Causes do connect people. I agree, everybody has their own challenges to deal with on a daily basis, but survival is the biggest challenge we face today, and there cannot be a bigger cause than survival.
In terms of how we can make an environmental issue resonate with the common person, there are many ways to do it. One can showcase the beauty of the natural world and talk about why it needs to be conserved but most of us only get concerned when we are directly impacted. By showcasing how a problem can become a personal problem is a definite way to connect with them.
At the end of the day, emotions connect people with a cause. Also, people need to know what they can do. Not everybody can survive on conservation as a full-time job, but I believe conservation starts at home. How conscious are you in your day-to-day life? It matters a lot!
Do you believe that development and conservation are compatible ideas in the world we live in today? How do you temper the expectations of a world that expects growth to continue at the same breakneck pace that has wreaked so much havoc on the natural world thus far? Can the two ideas ever truly coexist or is it necessary to compromise to protect the delicate ecosystems across the planet?
We need to take a step back and think. How does this mad race for development help us in the long term? Can we survive without natural resources? Just look at the sheer scale and frequency of floods, droughts, earthquakes and wildfires that have ravaged the world in the last few years. Even with all the latest technology, we are unable to predict these natural disasters and save precious lives.
Also, we don’t learn from our mistakes. We keep repeating them again and again. I am not against development, but it needs to be well-thought-out and sustainable.
Could you talk about the Nature inFocus Festival and Photography Awards and their role in amplifying and bringing attention to the plight of the natural world? How has the initiative evolved and what’s the overall public response been like to the art and photography on display?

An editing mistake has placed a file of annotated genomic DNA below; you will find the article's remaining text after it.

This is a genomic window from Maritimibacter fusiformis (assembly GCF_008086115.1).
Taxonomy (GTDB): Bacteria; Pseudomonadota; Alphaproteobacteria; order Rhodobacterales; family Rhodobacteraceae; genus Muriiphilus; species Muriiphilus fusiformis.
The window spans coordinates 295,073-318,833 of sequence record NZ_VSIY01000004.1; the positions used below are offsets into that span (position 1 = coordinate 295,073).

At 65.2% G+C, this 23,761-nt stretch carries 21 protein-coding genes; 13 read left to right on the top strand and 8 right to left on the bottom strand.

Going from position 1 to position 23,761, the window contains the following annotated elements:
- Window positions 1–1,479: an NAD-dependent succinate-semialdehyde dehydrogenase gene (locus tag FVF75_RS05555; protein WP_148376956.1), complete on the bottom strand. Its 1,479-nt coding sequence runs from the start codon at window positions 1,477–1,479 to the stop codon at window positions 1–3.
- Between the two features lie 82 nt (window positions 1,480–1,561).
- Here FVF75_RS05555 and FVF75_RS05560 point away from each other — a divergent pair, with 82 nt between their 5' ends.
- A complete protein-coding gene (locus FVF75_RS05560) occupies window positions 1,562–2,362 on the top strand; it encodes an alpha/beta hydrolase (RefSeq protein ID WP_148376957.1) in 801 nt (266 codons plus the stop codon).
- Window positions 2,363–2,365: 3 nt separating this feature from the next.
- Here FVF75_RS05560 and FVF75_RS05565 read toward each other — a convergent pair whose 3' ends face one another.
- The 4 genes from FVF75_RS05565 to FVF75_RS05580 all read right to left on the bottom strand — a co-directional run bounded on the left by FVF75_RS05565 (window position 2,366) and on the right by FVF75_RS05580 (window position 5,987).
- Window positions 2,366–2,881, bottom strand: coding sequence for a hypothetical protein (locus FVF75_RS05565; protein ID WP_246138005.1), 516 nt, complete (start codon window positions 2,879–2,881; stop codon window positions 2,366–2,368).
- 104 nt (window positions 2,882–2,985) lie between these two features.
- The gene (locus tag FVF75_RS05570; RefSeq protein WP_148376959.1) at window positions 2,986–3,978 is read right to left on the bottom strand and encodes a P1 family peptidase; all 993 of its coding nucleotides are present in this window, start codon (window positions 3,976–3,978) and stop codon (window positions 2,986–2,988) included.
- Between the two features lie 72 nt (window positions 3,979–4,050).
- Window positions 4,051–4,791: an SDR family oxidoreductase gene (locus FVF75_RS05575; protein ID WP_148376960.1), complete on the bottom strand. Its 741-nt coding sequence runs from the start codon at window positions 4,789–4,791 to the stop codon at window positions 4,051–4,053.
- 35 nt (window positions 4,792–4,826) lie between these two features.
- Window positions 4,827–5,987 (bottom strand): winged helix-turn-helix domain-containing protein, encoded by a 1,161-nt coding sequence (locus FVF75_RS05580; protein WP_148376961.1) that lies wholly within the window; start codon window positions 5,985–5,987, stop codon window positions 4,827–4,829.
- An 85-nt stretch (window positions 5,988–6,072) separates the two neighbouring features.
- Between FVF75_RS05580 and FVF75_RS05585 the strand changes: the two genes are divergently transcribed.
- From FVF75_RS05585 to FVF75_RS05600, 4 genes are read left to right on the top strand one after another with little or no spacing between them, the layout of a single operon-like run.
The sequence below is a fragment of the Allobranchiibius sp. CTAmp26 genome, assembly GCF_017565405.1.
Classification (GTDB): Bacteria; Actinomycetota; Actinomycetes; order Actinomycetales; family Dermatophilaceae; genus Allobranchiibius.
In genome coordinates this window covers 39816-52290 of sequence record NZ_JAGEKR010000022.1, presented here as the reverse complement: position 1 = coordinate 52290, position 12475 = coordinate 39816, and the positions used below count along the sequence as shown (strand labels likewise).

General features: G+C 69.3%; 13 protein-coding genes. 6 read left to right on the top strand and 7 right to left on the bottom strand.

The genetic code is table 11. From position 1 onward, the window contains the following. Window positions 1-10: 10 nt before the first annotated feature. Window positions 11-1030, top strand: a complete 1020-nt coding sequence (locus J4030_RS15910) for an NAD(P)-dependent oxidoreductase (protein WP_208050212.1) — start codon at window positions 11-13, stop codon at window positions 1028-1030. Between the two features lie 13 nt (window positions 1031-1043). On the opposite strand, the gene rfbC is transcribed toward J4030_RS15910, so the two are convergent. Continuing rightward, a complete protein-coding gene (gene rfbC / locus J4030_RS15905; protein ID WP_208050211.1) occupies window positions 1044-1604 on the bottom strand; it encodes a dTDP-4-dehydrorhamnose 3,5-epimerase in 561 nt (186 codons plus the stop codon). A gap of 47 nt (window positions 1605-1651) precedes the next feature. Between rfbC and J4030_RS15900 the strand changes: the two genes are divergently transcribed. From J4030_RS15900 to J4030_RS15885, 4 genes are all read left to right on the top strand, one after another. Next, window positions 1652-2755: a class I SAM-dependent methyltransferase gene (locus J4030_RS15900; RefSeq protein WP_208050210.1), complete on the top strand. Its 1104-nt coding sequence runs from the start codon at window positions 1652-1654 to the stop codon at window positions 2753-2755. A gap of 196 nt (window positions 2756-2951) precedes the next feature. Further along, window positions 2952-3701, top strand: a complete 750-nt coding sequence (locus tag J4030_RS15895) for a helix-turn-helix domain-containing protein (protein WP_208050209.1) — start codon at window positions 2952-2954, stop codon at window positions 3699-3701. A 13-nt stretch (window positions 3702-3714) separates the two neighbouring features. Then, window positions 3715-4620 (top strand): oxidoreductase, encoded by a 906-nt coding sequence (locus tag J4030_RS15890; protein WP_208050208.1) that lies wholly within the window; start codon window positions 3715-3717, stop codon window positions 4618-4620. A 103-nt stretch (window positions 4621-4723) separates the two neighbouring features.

The purpose of the festival is to celebrate nature. It is possibly the only such event of this scale in Asia, where researchers, scientists, conservationists, activists, wildlife photographers and filmmakers, and nature enthusiasts all congregate under one roof.
Discussions are not limited to wildlife photography or filming. We showcase research and conservation projects, discuss the pressing issues concerning the environment, talk about the impact driven by individuals or organisations, and award exemplary work in photography and filmmaking.
The Nature inFocus Photography Awards have evolved to a different level altogether. It is a serious competition that sees participation from across the world. Last year, the contest received more than 16,000 images from 1,200+ participants. Our contest focuses on creativity and storytelling rather than pure natural history.
We display all the finalist images (approx. 120) at the festival, where the public gets a chance to peek into these little windows to our natural world. People from across the country attend the exhibition, and obviously, they end up building some connection with nature. The last festival was in 2019 (before the pandemic) and witnessed 2000+ attendees. India's nature and wildlife community eagerly wait for the festival, and we are happy to be back this year. To be honest, the festival belongs to the community and we just play the role of the curator.